14. The likelihood is that Lampman’s "copy of Dante" was a translation of the Divina Commedia but it may have been a translation of La Vita Nuova, which, whether directly or indirectly through the sonnets of Dante Gabriel Rossetti, is an influence on "The Growth of Love" sonnets of late 1884 and early 1885. [back]
  15. See Essays and Reviews, 61-62 for Lampman’s Paterian discussion of Rossetti’s treatment of the "perfect union [of lovers] on earth" as "but the prelude to a beautiful and mystic condition hereafter that should have no end forever." [back]
  16. Other poems from this stage include "Why Do Ye Call the Poet Lonely?" and "The Usurer" (see Early, "Chronology" 78). [back]
  17. In his letter of January 29, 1885 to McKeggie, Lampman mentions that in March he will be reading "The Modern School of Poetry in England" to the Ottawa Literary and Scientific Society, adding with characteristic melancholy "I am sorry I agreed to it, for my ideas are all going to the winds—days and days pass over me without a swift thought, idea or fancy entering my head. I am as dull as a clod." [back]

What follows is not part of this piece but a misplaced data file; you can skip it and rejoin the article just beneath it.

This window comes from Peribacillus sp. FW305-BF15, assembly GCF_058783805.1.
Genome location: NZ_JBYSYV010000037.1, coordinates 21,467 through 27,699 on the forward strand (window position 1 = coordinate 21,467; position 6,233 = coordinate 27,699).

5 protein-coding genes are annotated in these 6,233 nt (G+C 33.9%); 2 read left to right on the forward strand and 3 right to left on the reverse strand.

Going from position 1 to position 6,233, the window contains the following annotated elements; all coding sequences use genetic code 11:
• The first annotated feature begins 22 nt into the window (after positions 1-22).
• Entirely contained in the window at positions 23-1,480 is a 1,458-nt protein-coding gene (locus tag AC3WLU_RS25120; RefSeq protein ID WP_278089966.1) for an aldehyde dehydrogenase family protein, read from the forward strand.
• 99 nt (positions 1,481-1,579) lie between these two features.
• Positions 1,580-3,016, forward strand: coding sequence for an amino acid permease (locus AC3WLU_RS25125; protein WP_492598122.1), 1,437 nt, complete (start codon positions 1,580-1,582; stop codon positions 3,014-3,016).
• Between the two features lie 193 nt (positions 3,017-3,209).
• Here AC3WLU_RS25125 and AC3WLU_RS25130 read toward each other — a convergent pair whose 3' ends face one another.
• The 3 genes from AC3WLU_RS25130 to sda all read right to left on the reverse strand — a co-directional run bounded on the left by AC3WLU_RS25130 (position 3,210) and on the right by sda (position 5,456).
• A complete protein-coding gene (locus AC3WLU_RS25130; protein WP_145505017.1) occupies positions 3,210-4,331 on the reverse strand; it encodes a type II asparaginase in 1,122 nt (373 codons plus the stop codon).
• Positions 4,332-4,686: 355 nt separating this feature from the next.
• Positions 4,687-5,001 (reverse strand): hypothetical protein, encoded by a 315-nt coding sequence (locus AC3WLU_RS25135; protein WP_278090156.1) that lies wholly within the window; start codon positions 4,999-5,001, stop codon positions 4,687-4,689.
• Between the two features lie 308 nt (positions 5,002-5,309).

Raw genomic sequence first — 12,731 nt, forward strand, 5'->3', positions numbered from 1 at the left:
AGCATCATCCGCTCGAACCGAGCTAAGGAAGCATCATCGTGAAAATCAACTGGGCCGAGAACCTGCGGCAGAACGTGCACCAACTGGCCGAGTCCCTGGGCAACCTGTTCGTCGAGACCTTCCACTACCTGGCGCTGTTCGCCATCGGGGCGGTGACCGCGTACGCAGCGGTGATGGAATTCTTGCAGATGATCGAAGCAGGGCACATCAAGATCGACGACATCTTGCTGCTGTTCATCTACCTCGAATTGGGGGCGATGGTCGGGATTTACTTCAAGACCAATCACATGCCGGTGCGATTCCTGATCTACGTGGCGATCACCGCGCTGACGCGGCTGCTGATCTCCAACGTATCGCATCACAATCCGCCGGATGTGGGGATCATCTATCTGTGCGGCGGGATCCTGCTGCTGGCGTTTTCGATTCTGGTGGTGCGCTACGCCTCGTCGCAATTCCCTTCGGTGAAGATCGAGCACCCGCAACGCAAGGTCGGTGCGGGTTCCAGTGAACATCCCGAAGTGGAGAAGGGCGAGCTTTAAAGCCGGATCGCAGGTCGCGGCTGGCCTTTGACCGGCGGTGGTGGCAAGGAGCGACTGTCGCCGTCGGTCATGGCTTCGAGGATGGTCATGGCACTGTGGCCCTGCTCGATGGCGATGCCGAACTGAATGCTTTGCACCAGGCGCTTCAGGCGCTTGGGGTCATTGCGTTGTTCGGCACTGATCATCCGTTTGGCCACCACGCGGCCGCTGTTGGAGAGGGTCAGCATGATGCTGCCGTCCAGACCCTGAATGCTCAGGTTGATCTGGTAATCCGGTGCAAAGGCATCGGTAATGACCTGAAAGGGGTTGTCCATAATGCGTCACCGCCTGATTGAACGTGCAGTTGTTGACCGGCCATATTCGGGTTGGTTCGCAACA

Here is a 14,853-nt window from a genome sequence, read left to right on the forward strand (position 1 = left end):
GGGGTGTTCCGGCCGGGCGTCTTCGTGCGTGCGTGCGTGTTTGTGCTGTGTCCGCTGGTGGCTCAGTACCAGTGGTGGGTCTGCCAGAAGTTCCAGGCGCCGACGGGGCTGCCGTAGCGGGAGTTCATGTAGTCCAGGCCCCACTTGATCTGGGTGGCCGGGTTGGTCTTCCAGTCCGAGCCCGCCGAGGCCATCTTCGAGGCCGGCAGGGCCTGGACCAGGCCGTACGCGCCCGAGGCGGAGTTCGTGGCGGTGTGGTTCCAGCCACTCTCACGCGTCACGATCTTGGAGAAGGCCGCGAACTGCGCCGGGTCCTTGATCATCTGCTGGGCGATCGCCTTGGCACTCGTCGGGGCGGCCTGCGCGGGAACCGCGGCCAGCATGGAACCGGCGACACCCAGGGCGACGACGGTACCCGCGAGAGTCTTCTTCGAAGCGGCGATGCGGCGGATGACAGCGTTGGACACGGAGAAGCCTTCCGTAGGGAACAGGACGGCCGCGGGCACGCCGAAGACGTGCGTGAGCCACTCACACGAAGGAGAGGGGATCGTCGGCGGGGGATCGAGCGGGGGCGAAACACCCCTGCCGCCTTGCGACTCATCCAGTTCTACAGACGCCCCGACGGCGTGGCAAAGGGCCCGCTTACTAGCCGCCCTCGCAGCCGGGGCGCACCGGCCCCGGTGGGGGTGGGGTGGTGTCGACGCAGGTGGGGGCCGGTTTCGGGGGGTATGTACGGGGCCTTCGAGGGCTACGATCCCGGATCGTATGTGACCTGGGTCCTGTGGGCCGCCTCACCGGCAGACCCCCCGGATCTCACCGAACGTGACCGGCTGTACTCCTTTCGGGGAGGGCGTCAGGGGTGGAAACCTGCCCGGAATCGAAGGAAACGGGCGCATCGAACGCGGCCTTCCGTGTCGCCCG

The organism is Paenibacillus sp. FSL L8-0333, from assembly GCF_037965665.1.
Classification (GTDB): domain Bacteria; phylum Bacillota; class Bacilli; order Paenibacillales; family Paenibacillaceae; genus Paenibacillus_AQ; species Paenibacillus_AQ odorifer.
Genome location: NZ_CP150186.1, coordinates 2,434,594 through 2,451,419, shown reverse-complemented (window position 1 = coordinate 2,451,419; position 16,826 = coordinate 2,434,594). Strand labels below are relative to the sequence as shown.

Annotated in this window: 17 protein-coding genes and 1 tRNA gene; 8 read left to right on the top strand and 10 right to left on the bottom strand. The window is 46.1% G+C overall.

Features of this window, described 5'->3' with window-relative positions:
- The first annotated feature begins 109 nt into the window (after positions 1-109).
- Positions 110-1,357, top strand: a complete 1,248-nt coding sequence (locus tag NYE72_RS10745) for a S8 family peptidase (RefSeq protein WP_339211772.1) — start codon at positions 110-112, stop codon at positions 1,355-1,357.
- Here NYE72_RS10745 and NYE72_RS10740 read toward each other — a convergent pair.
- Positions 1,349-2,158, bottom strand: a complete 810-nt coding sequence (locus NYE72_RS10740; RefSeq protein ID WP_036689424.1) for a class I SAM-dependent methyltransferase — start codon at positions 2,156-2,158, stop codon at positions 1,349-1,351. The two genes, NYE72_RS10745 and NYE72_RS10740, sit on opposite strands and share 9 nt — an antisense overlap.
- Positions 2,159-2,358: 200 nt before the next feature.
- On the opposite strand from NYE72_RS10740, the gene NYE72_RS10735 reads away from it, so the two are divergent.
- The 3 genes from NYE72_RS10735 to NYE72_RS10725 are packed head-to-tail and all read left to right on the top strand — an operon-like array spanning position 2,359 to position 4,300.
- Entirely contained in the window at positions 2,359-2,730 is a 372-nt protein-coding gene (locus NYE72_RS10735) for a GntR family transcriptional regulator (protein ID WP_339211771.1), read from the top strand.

18. Several of the differences between the Man and Rouge et Noir texts (see Appendix) suggest that Lampman did indeed revise it for its second printing; for example, in Man lines 273-78 read "If you understand this rightly the troubles and vexations of life, all its toils and difficulties, will no longer fret you, but only arm you with the wider knowledge and power.’ So saying, the elf once more pricked Hans Fingerhut on the nose with his thistle-staff, and he bacame a man." and in Rouge et Noir they read "If you understand this rightly, the troubles and vexations of life, all its trials and difficulties will no longer fret you, but only arm you with the wide knowledge and power.’ So saying the elf once more pricked Hans Fingerhut on the nose with his thistle-staff and Hans again became a man." Of course, some of the differences between the Man and the Rouge et Noir texts may be typographical errors or omissions (for example, the change from "cow-bells" to cow-bell" in line 38), and some raise intriguing but unanswerable questions (for instance, is the change from "moonlit" to "moonlight" in line 196 an error or deliberate and, if the latter, an attempt by Lampman to evoke the "moonlight room" of John Keats’s "The Eve of St. Agnes" [198]?). [back]